Dutch king makes historic apology for slavery
The King of the Netherlands has made an apology to the world for the monarchy's slave trading history.
Dutch King Willem-Alexander offered a rare royal apology for the Netherlands' participation in slavery on Saturday, saying he was "personally and intensely" impacted.
Thousands of descendants of slaves from Suriname and the Caribbean islands of Aruba, Bonaire, and Curacao gathered in Amsterdam for the "Keti Koti" ("breaking the chains" in Surinamese) ceremonies to mark 150 years since slavery was abolished.
Willem-Alexander addressed the crowd saying, "Today I'm standing here in front of you as your king and as part of the government. Today I am apologizing personally...I am intensely experiencing this with my heart and soul."
The King said that "slave trading and slavery is recognized as a crime against humanity," and that "The monarchs and rulers of the House of Orange took no steps against it."
During his speech on live television, the monarch asked for "forgiveness for the crystal-clear lack of action, on this day when we are commemorating slavery in the Netherlands."
Slave descendants have asked the king to utilize the occasion to apologize ahead of the ceremony. "That is important, especially because the Afro-Dutch community considers it important," Linda Nooitmeer, chairman of the National Institute of Dutch Slavery History and Legacy, told public broadcaster NOS.
Netherland's tainted 250-year history of slavery receives an apology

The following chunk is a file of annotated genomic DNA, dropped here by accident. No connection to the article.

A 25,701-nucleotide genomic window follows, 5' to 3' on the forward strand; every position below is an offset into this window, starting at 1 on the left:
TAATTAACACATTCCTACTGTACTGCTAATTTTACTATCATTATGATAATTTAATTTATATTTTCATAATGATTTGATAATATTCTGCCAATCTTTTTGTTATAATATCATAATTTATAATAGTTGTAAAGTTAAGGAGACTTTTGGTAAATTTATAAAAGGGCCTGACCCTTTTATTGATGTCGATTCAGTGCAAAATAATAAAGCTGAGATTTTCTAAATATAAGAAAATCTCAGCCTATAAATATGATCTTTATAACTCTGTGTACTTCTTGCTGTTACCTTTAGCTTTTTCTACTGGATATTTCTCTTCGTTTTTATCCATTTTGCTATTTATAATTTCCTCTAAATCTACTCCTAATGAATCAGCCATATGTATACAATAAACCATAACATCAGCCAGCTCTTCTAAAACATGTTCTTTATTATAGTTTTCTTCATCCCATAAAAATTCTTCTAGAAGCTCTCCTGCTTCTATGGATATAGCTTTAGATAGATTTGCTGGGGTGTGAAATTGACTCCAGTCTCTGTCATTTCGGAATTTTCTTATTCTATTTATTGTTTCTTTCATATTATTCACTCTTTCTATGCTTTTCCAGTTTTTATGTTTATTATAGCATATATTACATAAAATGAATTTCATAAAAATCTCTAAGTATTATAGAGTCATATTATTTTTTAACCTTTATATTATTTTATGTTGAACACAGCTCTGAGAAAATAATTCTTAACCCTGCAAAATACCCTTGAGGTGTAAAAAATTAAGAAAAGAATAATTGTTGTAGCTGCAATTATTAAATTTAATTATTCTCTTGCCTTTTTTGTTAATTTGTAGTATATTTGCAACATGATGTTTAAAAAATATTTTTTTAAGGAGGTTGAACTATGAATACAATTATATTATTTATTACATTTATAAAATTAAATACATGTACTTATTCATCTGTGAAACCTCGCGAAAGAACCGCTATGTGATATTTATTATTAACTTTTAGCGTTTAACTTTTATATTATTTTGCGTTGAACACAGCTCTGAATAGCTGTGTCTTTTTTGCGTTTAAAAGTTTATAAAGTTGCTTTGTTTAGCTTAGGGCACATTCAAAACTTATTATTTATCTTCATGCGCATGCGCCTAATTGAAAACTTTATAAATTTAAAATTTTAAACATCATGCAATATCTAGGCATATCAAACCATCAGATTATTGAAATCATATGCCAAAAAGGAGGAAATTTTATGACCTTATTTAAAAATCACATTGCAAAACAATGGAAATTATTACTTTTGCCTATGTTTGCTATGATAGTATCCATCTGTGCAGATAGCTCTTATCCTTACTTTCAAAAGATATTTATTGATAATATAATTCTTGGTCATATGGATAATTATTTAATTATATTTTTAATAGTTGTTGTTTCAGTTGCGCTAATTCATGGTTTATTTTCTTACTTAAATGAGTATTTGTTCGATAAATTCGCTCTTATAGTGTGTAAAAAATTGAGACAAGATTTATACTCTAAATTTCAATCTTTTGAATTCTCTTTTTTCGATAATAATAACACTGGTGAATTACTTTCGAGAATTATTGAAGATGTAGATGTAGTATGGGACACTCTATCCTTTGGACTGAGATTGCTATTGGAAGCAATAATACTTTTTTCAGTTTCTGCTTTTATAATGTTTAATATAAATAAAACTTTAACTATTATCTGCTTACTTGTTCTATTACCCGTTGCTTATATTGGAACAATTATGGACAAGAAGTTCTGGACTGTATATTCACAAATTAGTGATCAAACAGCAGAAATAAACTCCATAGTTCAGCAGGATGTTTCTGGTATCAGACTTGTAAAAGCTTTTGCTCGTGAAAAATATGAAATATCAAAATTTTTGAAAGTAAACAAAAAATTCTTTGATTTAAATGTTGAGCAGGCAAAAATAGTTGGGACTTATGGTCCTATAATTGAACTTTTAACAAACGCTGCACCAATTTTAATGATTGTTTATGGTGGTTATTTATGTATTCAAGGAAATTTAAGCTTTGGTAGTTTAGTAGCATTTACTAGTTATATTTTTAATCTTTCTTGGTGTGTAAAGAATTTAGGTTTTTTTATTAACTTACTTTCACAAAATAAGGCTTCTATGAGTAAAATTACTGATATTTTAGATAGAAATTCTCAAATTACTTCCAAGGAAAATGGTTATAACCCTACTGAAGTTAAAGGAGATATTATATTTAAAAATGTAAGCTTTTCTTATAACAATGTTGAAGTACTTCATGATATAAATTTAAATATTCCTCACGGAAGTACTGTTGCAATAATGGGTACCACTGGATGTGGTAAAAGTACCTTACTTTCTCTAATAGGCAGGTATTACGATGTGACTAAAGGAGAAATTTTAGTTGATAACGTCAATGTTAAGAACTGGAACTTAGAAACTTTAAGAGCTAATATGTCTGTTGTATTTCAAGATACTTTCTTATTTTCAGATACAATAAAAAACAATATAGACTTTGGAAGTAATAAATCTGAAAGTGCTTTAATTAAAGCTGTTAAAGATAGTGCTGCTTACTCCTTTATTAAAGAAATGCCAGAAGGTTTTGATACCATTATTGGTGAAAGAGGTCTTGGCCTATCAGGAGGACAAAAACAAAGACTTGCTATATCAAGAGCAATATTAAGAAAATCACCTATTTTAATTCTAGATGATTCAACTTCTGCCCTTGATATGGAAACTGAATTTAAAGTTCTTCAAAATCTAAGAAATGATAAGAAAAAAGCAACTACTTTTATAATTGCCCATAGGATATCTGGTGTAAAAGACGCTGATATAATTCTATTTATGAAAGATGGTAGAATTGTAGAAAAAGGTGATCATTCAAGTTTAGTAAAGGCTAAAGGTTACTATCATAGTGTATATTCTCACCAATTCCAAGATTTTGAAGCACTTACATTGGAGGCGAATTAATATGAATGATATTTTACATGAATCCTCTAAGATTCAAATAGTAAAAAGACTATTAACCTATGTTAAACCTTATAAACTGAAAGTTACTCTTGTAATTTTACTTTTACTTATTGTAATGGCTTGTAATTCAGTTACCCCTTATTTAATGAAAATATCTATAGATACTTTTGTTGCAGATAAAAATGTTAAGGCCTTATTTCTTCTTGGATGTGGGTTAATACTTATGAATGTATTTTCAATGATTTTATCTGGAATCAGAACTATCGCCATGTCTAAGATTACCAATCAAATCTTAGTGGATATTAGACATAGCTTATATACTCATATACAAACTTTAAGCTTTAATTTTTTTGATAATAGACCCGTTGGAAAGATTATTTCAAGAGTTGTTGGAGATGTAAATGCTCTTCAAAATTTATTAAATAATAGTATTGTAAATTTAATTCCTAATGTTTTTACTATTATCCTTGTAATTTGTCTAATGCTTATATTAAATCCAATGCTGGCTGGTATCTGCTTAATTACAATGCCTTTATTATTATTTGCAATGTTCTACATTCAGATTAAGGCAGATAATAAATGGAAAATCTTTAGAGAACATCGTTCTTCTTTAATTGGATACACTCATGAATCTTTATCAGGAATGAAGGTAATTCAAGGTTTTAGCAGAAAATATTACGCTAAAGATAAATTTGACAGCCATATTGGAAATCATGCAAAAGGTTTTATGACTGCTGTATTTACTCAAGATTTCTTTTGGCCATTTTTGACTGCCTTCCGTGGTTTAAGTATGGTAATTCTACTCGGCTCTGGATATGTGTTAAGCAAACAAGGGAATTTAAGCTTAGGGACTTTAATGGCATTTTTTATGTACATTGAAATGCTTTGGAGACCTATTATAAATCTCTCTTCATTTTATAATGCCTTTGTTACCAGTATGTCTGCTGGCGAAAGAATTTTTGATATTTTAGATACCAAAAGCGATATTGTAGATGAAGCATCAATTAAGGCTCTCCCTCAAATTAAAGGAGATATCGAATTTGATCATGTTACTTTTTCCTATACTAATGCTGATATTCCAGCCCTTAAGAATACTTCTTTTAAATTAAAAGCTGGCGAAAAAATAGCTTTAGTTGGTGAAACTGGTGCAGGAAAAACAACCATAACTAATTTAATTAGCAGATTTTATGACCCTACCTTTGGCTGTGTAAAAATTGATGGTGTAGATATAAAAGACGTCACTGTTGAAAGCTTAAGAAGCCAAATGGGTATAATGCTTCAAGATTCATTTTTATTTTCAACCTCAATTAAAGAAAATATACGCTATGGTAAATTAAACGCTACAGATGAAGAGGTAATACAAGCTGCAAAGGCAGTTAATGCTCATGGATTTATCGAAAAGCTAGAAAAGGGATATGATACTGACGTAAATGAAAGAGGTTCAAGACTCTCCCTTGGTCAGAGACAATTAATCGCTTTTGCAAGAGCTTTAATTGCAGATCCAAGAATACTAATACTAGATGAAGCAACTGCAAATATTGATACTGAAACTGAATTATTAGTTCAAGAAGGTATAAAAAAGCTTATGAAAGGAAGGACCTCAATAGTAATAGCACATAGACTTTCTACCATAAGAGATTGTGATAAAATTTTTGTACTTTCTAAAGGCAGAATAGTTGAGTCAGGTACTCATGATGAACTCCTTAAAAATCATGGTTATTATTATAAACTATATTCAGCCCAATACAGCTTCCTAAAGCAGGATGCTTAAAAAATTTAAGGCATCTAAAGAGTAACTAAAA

The King's apology came after the Prime Minister of the Netherlands apologized in December last year.
PM Mark Rutte, presented on December 19, a formal apology for the Netherlands' 250 years of slavery, calling it a "crime against humanity."
The Dutch government ended its shameful practice 150 years ago, after it enslaved peoples across different parts of the Global South, including Suriname, Indonesia, and the islands of Aruba, and Curacao.
At The Hague, Rutte said, "Today on behalf of the Dutch government, I apologize for the past actions of the Dutch state," adding that "For centuries, the Dutch state and its representatives have enabled and stimulated slavery and have profited from it."
"It is true that nobody alive today bears any personal guilt for slavery … [however] the Dutch state bears responsibility for the immense suffering that has been done to those that were enslaved and their descendants."
Several ministers have reportedly traveled to seven countries in Latin America within the apology's framework.
The Dutch and slavery
Between the 17th and 19th centuries, Dutch traders trafficked more than 600,000 individuals from Africa and Asia.
In the "New World," which was comprised of colonized lands in the Americas and Caribbean, enslaved men, women, and children were made to labor as household slaves, in mines, and on sugar, coffee, and tobacco plantations. Extreme physical, mental, and sexual abuse was inflicted upon them.
Profits from this grueling labor contributed to the "Golden Age," a time of economic prosperity in the 17th century when the Netherlands experienced enormous advances in science and culture.
In addition to a formal apology, the Dutch government has vowed to spend €27 million on a slavery museum and €200 million (£175 million) on awareness initiatives.